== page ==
A third detainee—Shaaban Fouad—died on September 12 in Shbein Elkoum deportations prison as a result of medical negligence, the ENHR said. “The death of the three prisoners is a natural result of the disastrous conditions inside Egyptian prisons and detention centres, which lack the minimum standards of safety and health care,” Ahmed Attar, a researcher with ENHR, was quoted by Middle East Eye, as saying.
Egypt’s only democratically-elected president, Dr Mohammad Morsi died in court when he suffered a heart attack in June 2019. Instead of providing him immediate medical care, the court and the prosecutor accused him of “faking” his illness. Was anyone held to account for his death by negligence? Perish the thought. The regime wanted him dead anyway: whether he died in prison or inside the courtroom was immaterial.
Since his military coup in 2013, el-Sisi has indulged in gross human rights violation. Rights groups have accused the regime of a deliberate policy of medical negligence, torture and ill-treatment of political prisoners, resulting in the deaths of hundreds of people since 2013. The UN high commissioner for human rights accused the Sisi regime of “arbitrarily killing” Dr Morsi, 67, who was kept in “brutal conditions” in Tora prison.
Egypt under el-Sisi has become a totally lawless state. Any call for respect for basic human rights or mild criticism of the strongman are considered treasonous and result in immediate arrest. Prisoners can languish in pre-trial cells for years before they are brought before the court.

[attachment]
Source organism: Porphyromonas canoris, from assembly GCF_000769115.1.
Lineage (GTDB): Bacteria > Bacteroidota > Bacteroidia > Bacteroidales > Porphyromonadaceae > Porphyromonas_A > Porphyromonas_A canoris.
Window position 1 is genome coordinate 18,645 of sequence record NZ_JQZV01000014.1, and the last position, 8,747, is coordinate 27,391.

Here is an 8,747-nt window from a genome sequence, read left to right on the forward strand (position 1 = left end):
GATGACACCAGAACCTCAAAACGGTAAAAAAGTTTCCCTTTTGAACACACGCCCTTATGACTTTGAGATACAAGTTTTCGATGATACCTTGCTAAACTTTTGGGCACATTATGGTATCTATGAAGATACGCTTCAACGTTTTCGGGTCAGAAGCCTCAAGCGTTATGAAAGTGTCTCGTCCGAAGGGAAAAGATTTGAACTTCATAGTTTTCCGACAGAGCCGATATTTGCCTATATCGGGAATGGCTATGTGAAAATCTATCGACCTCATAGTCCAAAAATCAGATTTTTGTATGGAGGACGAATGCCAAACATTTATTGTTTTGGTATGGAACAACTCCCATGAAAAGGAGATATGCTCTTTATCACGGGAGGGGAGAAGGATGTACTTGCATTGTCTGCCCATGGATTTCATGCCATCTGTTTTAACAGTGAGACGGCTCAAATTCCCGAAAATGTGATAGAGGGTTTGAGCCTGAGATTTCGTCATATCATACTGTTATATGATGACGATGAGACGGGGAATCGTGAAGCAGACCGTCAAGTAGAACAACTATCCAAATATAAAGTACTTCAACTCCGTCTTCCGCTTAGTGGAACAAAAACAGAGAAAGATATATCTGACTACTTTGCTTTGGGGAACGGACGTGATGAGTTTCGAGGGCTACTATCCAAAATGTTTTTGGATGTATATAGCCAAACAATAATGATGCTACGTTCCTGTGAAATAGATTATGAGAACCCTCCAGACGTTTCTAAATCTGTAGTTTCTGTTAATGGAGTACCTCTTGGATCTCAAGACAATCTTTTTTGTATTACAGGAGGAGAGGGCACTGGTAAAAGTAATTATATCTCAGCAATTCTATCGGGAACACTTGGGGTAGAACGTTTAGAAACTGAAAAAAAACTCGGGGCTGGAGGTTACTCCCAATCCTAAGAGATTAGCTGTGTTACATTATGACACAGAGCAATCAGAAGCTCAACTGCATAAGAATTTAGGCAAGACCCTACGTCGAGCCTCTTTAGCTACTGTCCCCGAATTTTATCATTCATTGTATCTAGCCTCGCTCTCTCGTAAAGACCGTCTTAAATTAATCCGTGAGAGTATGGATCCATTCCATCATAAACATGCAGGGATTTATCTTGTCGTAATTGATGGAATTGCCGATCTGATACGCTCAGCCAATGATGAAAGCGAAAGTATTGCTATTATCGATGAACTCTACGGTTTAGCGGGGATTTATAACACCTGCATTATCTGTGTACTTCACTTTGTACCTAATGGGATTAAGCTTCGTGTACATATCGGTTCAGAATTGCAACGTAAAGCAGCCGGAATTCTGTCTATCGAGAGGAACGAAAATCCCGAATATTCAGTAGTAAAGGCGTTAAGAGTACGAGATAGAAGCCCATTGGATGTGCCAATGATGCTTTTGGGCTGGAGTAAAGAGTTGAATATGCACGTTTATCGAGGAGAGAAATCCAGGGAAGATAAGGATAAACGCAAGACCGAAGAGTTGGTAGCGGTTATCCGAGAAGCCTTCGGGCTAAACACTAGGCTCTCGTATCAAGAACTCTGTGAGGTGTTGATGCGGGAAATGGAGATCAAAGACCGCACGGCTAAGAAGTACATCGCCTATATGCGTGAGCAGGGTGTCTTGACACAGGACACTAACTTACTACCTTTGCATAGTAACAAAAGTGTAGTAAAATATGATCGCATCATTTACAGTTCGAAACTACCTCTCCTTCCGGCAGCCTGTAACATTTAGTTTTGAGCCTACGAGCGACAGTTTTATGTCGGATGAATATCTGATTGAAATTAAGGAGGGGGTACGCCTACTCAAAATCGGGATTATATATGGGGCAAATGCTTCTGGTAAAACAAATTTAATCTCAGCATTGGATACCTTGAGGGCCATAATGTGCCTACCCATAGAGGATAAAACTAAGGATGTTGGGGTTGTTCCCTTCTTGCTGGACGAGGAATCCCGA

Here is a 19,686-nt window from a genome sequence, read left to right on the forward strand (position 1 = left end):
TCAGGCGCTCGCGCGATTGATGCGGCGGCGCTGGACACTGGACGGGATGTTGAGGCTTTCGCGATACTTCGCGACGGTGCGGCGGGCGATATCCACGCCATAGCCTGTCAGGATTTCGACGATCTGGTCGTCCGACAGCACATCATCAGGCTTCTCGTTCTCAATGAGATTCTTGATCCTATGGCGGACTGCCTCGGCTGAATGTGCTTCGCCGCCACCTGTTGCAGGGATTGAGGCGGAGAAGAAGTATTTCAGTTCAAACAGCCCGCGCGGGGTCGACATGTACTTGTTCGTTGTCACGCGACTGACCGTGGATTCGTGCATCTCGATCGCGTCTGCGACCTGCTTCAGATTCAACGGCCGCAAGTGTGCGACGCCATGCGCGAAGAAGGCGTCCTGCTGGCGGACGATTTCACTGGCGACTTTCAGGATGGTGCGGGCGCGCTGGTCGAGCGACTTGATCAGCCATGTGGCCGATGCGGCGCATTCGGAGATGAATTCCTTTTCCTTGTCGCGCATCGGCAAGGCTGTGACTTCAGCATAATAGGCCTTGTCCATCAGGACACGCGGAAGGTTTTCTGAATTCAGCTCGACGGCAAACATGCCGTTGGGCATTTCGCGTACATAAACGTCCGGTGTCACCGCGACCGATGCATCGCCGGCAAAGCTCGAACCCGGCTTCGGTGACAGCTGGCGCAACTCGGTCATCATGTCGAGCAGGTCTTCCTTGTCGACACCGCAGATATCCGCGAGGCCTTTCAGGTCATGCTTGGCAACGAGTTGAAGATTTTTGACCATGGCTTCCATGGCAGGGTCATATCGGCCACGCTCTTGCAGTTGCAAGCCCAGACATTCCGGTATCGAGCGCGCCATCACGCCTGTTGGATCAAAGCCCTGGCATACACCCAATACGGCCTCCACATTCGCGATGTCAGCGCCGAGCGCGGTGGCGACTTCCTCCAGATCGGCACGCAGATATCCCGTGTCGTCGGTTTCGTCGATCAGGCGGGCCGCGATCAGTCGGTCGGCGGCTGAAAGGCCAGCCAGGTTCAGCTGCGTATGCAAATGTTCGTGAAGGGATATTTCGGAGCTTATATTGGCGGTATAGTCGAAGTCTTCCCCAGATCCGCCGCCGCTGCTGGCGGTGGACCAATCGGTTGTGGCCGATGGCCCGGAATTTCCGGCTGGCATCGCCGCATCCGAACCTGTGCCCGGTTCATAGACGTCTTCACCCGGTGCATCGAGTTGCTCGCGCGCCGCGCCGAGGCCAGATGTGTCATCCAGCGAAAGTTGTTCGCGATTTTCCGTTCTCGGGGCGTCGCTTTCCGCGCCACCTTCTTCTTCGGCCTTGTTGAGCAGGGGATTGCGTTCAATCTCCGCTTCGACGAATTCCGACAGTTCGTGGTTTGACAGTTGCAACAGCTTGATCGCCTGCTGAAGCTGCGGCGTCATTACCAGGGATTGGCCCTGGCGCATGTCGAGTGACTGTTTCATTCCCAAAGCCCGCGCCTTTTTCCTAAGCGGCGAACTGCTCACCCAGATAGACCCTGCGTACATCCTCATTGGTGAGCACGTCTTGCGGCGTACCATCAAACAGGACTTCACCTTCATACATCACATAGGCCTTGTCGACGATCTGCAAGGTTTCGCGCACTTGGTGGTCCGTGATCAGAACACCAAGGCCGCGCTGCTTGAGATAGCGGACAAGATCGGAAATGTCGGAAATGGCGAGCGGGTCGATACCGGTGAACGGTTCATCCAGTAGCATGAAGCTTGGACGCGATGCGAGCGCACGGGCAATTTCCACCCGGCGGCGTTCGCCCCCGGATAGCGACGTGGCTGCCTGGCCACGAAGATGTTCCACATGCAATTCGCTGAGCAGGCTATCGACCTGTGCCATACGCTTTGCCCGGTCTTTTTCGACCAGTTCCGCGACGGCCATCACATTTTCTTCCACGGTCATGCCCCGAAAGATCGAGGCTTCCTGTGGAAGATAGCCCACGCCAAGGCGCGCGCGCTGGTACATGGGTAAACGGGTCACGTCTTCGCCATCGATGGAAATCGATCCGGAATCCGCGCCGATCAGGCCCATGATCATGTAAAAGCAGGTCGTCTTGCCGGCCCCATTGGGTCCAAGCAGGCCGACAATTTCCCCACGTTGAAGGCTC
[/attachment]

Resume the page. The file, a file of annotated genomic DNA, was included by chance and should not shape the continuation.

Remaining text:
Last month, Egypt’s Strong Party leader Abdel Moneim Aboul Fotouh, in his seventies, included his will in a letter from prison to his family. He had just suffered his fourth heart attack in prison and felt his end was near.
His son Ahmed who has been active in highlighting his father’s plight, wrote on his Facebook: “In a letter my dad wrote his will today and said his health is as it was, praying to God for a good end.”
Addressing his father directly, Ahmed continued: “We did everything to try to stop the injustice you are suffering, the reprisals against you and your murder in cold blood at the hands of people who don’t know what honour is. So, we put our trust in God's hands, the Most Merciful, may He show kindness to you and rescue you.”
Why is Aboul Fotouh in prison? He was arrested in 2018 after calling for a boycott of the presidential elections that he viewed as flawed and unfair. He was held in solitary confinement for more than two years before being presented in court last May.
The court sentenced him to 15 years in a maximum-security prison for “founding a terror organisation” (i.e., a political party!) He suffers from heart disease, advanced prostate disease and kidney and bladder stones but is denied medication. Last January, UN experts expressed grave concern over his poor health and called on the Egyptian regime to provide updated and detailed information about his condition.
The regime responded by saying that there are no political prisoners in Egypt and that it is dealing with “terrorists”. This was music to American ears who immediately rewarded the Sisi regime and approved arms sale worth about $2.5 billion.
More recently, the US State Department spokesperson Ned Price said that “there is no question that Egypt is an indispensable partner” of the United States. Armed with such credentials, Sisi can continue to murder political opponents without any opprobrium!
For doing such a fine job, Sisi rewarded himself with a new jumbo jet worth $500 million for personal use. MbS, eat your heart out!